So what is it like living in a 5th wheel full time? We started out, long ago, with a pop-up camper. Then we had a small pull-camper, light enough to hitch up to an SUV. With both of those there was not much to do to get on the road except to get the hitch ball and the trailer socket lined up and connected, the lights cable hooked up, and off we would go. Then we got our first really heavy trailer, Ward the Canadian travel trailer. This camper was much more work to connect to, because we had an equalizer hitch and anti-sway bar to deal with. And of course, everything you had to do to get hitched up had to be undone to set up at your destination.
When we made the leap to a used motorhome a couple of years ago, we loved it for the simplicity. We could arrive at a site and have the AC running and our feet up within a very short time. No hitches to unhitch, no jacks to crank down, and no real need to stabilize. But there were other, more subtle disadvantages, like not having a toad to drive around in, and the draftiness and high maintenance costs of the old boy. So now we have changed again, to something we had never had – a 5th wheel camper and a pickup. We may finally have found a happy medium (see pic below).
After sitting in a suburban driveway for a couple of weeks, we finally made it to a real RV site a few days ago and did an actual set up. Things are different once again, but we feel the benefits are worth the added work, compared to the motorhome. And compared to the pull campers we've had, it's actually an easier process. The first big difference is that I am having to learn to back in a trailer again. But because the 5th wheel is closer to the truck and the responsiveness of the camper is a bit quicker than with a pull trailer, it feels easier.
But first things first – there's that whole 5th wheel hitch thing to deal with. Backing in to hitch up, I've found, is a delicate process. What looks like a lineup from a few feet away can become off by a few inches when you get into position. Oh, and don't forget to put the tailgate down, or you may have to buy one of those fancy new ones with a cutout. Once you're lined up, there's a satisfying moment when, after lowering the camper with the electric jacks to just the right height, you connect to the kingpin and the latch snaps into place. No sway bars, no chains, no ball to grease up, and the connection is solid and tight.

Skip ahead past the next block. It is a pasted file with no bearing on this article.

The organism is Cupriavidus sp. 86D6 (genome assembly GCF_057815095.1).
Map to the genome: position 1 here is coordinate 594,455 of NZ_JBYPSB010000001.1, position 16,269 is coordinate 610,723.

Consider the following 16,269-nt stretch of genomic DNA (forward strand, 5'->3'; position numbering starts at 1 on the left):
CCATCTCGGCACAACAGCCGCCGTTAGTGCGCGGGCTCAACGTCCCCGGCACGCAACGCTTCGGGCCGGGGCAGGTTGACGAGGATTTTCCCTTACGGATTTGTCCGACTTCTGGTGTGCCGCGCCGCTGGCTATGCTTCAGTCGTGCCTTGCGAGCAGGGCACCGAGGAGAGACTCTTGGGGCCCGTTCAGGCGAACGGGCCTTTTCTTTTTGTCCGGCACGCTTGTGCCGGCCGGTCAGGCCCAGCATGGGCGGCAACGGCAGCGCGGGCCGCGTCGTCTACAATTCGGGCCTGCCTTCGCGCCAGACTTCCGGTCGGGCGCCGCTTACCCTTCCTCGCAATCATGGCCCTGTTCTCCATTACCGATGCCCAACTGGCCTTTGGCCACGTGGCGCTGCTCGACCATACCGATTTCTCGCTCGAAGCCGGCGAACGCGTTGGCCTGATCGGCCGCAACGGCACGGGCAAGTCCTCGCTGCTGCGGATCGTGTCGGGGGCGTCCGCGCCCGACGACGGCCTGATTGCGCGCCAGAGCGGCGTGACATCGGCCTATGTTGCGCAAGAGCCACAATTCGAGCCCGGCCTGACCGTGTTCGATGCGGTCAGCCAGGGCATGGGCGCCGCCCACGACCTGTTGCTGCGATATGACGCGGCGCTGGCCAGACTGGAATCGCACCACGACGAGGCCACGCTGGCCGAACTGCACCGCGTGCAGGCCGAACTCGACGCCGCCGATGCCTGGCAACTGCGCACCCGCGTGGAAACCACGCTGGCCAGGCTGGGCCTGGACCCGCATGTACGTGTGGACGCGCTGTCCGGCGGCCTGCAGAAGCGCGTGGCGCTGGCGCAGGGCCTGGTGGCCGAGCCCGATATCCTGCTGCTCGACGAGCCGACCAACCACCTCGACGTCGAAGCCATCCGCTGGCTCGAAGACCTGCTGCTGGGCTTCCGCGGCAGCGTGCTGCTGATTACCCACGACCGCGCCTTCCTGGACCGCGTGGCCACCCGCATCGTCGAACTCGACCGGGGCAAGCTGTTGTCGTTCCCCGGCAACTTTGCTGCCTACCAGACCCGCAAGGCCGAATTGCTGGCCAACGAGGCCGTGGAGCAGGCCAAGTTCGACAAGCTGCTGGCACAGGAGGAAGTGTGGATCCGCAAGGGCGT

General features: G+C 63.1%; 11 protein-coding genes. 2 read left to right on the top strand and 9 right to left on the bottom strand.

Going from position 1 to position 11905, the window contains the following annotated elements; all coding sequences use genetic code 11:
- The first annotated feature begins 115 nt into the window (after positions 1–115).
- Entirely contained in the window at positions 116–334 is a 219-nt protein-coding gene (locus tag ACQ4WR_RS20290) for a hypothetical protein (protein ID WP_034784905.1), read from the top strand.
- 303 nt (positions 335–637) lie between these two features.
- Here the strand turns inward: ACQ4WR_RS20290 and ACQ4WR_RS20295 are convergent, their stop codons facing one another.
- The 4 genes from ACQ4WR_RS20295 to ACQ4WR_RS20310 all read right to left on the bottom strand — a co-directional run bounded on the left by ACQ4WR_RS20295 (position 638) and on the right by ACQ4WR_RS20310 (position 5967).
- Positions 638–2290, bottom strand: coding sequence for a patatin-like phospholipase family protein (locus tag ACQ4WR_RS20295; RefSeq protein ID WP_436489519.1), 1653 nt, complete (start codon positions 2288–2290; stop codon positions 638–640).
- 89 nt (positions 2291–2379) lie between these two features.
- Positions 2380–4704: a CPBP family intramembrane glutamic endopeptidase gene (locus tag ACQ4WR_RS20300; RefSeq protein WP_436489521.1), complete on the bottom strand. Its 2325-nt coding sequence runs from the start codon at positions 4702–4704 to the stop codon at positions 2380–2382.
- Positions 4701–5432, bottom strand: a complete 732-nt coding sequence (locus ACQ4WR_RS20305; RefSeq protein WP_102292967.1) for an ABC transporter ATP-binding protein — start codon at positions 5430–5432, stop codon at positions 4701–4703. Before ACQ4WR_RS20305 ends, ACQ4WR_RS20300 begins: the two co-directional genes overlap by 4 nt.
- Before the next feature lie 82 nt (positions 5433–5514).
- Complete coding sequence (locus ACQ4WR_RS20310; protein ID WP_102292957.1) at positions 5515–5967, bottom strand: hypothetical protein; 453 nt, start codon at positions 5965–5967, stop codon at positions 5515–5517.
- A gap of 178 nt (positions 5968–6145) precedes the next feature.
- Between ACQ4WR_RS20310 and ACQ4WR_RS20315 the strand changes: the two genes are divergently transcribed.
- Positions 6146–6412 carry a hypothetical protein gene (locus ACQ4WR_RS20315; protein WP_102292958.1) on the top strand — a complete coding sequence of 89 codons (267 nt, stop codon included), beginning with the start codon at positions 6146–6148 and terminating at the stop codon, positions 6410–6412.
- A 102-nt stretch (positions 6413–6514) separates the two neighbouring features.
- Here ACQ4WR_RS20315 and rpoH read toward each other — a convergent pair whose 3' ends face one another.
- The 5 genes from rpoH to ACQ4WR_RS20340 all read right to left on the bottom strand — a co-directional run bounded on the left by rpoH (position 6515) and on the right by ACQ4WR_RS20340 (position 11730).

So while there are differences in setup, sequence and actions from unit to unit, so far we like how the 5th wheel works. We get to the site and back into place much more easily than with the pull camper. Once you're roughly where you want to be, the first thing to do is check the side to side level. Use your choice of blocks, plates, pads or bricks to put under the wheels for leveling, but be careful not to over-compensate. Especially if you are on a grassy spot, settling will happen. Next, unhook from the truck hitch and use the electric jacks to raise up the camper. Don't forget to disconnect the power cable, and you're ready to pull away from the unit.
Now you do the end to end leveling, and this is where the 5th wheel is a real joy. With a bubble level attached to the side, use the motorized jacks to raise or lower the camper until level. That's it for leveling, and it's a very easy thing to do. Put down the 2 rear stabilizers and you're done – or are you? Some people like to have a stabilizer jack in front under the kingpin for more stability. So far we've used one and it seems to help, but I'm sure there will come a time (around midnight in some new RV site, maybe) when we'll do without it. Then we'll know if it's really necessary. But once you've set it up – which only takes a minute – then you are ready to relax. Which, after all, is the point of this whole approach to living, isn't it? So to date, though it has been a short time, we are very happy living in a 5th wheel full time.